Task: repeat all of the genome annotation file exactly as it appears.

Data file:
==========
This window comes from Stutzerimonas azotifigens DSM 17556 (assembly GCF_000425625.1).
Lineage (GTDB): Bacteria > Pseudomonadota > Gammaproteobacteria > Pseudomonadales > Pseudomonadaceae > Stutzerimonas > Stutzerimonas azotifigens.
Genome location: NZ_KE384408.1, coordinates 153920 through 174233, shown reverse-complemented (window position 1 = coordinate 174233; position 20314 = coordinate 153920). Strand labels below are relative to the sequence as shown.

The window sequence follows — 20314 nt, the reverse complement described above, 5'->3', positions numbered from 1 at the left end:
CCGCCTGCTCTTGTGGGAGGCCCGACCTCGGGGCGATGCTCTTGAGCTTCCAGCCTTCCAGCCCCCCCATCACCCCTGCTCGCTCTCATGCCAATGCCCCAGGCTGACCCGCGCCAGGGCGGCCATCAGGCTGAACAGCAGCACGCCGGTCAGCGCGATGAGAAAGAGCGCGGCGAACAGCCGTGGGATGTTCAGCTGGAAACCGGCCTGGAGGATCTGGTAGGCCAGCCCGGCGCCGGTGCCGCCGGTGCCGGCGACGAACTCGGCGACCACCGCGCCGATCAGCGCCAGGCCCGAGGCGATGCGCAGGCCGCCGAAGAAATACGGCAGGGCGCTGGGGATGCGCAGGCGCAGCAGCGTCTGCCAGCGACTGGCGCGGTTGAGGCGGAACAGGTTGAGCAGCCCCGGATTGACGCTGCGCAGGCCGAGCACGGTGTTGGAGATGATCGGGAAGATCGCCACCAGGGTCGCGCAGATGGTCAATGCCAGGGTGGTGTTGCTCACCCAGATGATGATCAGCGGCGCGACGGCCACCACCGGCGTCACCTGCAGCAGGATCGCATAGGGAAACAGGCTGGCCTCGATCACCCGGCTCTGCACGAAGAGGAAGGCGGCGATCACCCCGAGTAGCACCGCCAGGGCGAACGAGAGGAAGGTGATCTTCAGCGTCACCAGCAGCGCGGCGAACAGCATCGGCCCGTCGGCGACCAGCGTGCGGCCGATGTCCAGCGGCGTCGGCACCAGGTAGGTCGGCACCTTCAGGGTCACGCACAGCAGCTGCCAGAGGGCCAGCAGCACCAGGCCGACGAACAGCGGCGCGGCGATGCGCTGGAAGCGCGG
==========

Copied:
This window comes from Stutzerimonas azotifigens DSM 17556 (assembly GCF_000425625.1).
Lineage (GTDB): Bacteria > Pseudomonadota > Gammaproteobacteria > Pseudomonadales > Pseudomonadaceae > Stutzerimonas > Stutzerimonas azotifigens.
Genome location: NZ_KE384408.1, coordinates 153920 through 174233, shown reverse-complemented (window position 1 = coordinate 174233; position 20314 = coordinate 153920). Strand labels below are relative to the sequence as shown.

The window sequence follows — 20314 nt, the reverse complement described above, 5'->3', positions numbered from 1 at the left end:
CCGCCTGCTCTTGTGGGAGGCCCGACCTCGGGGCGATGCTCTTGAGCTTCCAGCCTTCCAGCCCCCCCATCACCCCTGCTCGCTCTCATGCCAATGCCCCAGGCTGACCCGCGCCAGGGCGGCCATCAGGCTGAACAGCAGCACGCCGGTCAGCGCGATGAGAAAGAGCGCGGCGAACAGCCGTGGGATGTTCAGCTGGAAACCGGCCTGGAGGATCTGGTAGGCCAGCCCGGCGCCGGTGCCGCCGGTGCCGGCGACGAACTCGGCGACCACCGCGCCGATCAGCGCCAGGCCCGAGGCGATGCGCAGGCCGCCGAAGAAATACGGCAGGGCGCTGGGGATGCGCAGGCGCAGCAGCGTCTGCCAGCGACTGGCGCGGTTGAGGCGGAACAGGTTGAGCAGCCCCGGATTGACGCTGCGCAGGCCGAGCACGGTGTTGGAGATGATCGGGAAGATCGCCACCAGGGTCGCGCAGATGGTCAATGCCAGGGTGGTGTTGCTCACCCAGATGATGATCAGCGGCGCGACGGCCACCACCGGCGTCACCTGCAGCAGGATCGCATAGGGAAACAGGCTGGCCTCGATCACCCGGCTCTGCACGAAGAGGAAGGCGGCGATCACCCCGAGTAGCACCGCCAGGGCGAACGAGAGGAAGGTGATCTTCAGCGTCACCAGCAGCGCGGCGAACAGCATCGGCCCGTCGGCGACCAGCGTGCGGCCGATGTCCAGCGGCGTCGGCACCAGGTAGGTCGGCACCTTCAGGGTCACGCACAGCAGCTGCCAGAGGGCCAGCAGCACCAGGCCGACGAACAGCGGCGCGGCGATGCGCTGGAAGCGCGG